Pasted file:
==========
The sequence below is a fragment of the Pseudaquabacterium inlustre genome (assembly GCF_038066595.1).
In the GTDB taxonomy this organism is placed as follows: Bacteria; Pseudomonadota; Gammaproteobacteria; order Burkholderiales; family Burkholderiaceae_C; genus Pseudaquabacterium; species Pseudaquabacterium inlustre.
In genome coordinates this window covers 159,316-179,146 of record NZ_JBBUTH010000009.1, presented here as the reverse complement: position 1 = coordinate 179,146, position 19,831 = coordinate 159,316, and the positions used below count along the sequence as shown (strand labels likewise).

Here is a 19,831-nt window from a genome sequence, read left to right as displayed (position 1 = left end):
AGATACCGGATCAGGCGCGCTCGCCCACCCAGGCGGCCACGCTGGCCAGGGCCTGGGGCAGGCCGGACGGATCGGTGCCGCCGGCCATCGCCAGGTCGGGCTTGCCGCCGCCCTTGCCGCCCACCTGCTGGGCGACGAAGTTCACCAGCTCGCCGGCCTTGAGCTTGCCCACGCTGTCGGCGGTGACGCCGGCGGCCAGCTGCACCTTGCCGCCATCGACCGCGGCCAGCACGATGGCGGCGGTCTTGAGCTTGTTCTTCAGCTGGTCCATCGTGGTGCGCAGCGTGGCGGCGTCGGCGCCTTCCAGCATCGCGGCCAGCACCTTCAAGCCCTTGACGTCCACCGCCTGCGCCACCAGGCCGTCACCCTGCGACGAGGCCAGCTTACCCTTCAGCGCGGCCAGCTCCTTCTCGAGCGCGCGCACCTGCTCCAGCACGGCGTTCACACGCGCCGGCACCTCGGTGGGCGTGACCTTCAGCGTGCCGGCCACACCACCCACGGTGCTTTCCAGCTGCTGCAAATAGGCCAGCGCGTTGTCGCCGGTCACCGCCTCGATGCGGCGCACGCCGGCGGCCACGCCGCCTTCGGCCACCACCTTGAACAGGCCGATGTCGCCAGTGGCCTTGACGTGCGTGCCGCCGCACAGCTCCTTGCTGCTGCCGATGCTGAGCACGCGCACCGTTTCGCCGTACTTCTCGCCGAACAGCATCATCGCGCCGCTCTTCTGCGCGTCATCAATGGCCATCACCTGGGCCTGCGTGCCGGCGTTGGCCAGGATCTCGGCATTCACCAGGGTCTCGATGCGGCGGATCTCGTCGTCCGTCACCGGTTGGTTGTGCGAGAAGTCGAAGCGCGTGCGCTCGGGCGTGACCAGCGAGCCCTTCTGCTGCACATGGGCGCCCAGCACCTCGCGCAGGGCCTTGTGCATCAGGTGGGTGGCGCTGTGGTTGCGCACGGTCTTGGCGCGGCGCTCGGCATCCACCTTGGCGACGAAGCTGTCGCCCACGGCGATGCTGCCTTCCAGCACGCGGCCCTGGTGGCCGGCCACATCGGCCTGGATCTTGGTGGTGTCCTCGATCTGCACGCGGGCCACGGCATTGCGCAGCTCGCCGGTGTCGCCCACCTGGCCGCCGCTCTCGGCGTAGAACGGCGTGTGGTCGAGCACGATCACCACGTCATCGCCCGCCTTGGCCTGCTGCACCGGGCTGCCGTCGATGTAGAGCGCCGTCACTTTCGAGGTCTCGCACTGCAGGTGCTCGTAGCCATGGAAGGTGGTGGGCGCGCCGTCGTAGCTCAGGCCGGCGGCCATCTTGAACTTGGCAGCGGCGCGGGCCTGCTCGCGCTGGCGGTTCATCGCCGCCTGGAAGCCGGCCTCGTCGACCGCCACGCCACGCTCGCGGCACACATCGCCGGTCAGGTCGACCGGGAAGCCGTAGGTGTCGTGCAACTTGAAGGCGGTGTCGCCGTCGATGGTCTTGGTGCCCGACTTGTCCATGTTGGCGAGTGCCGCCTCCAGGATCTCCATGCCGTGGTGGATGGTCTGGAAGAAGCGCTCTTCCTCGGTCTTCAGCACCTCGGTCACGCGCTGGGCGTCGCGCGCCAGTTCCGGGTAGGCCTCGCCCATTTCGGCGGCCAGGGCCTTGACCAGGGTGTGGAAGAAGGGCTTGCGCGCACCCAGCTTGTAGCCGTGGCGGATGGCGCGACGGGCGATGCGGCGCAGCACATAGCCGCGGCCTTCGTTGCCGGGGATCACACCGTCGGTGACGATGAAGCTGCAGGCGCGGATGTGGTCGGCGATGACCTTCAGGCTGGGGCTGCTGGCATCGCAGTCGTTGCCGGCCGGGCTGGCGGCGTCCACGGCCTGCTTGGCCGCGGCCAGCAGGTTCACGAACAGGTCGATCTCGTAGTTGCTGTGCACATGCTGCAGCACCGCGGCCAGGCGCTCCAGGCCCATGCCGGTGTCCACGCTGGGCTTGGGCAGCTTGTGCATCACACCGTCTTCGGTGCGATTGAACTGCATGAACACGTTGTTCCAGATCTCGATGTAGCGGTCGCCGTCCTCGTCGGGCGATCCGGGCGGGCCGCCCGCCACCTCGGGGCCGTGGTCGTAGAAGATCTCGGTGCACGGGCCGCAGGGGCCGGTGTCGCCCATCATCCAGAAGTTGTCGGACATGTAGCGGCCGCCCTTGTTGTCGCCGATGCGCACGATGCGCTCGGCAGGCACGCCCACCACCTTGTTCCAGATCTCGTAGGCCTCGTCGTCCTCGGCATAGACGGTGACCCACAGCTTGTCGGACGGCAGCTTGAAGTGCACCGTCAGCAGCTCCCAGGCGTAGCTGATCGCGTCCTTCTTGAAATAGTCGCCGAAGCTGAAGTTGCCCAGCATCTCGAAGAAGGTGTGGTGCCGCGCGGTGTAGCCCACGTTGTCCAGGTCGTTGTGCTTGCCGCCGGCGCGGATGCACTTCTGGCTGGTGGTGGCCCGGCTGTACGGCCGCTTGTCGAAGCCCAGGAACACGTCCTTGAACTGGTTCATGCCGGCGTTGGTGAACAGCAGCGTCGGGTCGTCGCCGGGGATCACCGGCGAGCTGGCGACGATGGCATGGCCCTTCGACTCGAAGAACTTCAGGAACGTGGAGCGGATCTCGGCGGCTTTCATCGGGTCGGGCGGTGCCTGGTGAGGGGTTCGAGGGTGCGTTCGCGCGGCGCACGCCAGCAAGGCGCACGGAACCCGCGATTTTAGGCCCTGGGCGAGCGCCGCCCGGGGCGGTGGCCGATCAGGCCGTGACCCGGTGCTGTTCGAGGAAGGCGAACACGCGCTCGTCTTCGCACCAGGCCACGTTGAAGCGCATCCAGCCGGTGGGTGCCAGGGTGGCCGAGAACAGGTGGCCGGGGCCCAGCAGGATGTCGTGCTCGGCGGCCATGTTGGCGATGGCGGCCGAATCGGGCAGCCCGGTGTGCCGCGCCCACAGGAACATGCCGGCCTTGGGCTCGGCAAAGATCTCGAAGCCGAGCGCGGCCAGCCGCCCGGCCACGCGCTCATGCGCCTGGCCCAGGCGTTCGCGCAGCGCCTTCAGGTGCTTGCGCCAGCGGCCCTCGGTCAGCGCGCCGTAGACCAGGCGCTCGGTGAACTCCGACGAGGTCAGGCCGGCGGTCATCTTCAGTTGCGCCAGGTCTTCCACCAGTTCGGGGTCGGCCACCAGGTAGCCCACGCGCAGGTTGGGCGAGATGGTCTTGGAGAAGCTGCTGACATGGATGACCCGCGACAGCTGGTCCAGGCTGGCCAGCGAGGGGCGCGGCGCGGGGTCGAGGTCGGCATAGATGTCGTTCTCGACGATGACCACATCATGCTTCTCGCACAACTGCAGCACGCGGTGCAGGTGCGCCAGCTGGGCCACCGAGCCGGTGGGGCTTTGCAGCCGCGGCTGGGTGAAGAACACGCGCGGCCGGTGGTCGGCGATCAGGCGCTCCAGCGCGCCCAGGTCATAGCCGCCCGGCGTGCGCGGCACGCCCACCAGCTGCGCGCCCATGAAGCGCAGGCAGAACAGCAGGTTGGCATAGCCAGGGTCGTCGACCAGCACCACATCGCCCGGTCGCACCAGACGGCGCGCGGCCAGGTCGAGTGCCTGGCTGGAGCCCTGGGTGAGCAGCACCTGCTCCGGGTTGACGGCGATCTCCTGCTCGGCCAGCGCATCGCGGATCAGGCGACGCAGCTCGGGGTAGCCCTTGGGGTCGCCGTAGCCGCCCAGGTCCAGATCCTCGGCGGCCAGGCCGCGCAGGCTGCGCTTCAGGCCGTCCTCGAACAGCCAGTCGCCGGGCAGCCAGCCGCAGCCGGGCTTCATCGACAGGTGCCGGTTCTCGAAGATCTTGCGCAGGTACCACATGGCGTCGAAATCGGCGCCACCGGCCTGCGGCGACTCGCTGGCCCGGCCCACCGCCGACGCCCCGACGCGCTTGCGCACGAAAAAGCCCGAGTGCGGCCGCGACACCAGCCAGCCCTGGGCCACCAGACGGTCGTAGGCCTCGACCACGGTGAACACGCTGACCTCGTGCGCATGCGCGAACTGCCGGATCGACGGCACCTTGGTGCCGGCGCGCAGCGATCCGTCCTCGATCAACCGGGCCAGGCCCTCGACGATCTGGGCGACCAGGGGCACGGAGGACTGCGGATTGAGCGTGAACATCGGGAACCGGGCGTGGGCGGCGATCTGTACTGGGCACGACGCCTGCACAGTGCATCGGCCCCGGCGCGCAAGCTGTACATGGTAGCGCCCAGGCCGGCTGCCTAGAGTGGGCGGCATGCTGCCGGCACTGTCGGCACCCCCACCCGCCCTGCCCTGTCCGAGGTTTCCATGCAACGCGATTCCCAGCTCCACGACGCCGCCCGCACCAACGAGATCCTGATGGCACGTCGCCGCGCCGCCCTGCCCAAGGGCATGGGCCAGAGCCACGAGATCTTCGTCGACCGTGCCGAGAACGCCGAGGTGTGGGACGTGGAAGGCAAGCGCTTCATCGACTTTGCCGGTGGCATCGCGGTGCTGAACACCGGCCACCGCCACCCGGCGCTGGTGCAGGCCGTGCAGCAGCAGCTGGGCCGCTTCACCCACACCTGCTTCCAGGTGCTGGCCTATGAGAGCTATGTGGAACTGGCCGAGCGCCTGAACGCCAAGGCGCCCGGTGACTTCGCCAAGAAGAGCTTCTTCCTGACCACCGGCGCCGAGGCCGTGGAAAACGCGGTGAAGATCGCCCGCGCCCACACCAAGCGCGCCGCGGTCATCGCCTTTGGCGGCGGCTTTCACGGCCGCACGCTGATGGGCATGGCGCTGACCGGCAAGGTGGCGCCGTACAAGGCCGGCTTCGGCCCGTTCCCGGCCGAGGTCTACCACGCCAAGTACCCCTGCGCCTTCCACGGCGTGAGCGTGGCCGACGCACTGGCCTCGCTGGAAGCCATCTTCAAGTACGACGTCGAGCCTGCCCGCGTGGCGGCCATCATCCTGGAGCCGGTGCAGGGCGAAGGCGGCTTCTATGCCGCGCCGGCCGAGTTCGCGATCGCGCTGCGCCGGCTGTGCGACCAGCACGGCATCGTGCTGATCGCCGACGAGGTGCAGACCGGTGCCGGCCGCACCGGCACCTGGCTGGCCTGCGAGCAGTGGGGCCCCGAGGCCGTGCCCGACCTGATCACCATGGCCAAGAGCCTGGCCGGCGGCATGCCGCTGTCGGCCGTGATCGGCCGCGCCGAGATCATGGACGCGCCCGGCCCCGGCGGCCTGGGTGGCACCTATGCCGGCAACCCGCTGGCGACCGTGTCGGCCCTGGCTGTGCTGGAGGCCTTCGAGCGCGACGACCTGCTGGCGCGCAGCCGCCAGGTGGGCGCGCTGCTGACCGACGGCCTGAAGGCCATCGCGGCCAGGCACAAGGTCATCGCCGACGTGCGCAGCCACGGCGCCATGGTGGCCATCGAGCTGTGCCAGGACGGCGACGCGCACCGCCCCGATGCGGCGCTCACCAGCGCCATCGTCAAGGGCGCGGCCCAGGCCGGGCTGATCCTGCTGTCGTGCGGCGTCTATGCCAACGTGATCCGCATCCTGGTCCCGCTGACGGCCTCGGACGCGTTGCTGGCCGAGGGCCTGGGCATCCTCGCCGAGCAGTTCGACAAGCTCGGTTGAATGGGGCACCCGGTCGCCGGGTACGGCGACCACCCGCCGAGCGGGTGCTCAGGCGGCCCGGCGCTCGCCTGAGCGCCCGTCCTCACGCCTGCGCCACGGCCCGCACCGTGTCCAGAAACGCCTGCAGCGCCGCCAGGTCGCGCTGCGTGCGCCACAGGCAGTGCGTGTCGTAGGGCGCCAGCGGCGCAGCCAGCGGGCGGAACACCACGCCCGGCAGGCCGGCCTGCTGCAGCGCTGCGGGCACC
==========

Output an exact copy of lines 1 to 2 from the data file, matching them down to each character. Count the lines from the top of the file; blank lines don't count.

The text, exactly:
The sequence below is a fragment of the Pseudaquabacterium inlustre genome (assembly GCF_038066595.1).
In the GTDB taxonomy this organism is placed as follows: Bacteria; Pseudomonadota; Gammaproteobacteria; order Burkholderiales; family Burkholderiaceae_C; genus Pseudaquabacterium; species Pseudaquabacterium inlustre.